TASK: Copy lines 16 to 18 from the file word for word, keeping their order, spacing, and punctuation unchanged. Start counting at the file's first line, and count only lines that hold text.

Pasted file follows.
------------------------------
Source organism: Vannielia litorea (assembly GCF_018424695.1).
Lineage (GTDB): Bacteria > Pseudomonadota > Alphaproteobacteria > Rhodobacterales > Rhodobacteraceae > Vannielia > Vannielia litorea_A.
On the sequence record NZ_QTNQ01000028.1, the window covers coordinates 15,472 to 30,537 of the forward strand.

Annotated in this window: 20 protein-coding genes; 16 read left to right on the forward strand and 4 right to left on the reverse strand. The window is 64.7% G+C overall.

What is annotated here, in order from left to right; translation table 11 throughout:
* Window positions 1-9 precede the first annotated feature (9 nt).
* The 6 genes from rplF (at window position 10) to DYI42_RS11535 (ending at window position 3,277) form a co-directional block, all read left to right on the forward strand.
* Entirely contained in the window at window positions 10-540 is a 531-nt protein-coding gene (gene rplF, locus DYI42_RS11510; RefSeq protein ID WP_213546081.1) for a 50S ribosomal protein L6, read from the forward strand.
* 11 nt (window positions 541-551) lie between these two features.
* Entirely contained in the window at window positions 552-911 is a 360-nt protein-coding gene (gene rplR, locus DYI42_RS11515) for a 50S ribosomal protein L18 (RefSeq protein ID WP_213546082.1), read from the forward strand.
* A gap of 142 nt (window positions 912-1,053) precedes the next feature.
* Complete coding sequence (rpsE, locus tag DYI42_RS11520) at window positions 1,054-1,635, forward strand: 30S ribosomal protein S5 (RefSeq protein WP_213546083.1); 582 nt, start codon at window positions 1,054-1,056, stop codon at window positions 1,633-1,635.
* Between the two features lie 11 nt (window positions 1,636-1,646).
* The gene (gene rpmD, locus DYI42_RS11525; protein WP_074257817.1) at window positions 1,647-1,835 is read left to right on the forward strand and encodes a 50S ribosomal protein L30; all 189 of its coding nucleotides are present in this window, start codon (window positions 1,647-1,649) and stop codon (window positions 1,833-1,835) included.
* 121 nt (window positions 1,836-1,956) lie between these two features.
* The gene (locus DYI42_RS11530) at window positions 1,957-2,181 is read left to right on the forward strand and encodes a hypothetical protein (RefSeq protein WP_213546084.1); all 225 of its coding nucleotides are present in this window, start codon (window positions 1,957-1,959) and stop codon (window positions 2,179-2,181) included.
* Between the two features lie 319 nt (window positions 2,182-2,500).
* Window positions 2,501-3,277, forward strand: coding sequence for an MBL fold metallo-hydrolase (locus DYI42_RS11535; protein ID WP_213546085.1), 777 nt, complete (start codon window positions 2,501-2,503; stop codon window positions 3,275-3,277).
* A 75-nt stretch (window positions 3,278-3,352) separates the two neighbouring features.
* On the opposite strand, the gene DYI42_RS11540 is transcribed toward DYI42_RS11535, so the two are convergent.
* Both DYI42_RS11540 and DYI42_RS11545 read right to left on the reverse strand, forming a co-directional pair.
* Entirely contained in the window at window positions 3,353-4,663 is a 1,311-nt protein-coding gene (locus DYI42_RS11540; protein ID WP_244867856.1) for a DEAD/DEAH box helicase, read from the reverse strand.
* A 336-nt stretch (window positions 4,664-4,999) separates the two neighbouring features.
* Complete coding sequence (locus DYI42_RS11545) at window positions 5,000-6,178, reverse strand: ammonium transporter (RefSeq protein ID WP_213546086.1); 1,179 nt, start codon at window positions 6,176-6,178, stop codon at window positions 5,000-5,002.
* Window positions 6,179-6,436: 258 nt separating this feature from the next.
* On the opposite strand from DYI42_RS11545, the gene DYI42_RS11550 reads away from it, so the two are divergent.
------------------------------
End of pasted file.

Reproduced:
* The gene (locus DYI42_RS11530) at window positions 1,957-2,181 is read left to right on the forward strand and encodes a hypothetical protein (RefSeq protein WP_213546084.1); all 225 of its coding nucleotides are present in this window, start codon (window positions 1,957-1,959) and stop codon (window positions 2,179-2,181) included.
* Between the two features lie 319 nt (window positions 2,182-2,500).
* Window positions 2,501-3,277, forward strand: coding sequence for an MBL fold metallo-hydrolase (locus DYI42_RS11535; protein ID WP_213546085.1), 777 nt, complete (start codon window positions 2,501-2,503; stop codon window positions 3,275-3,277).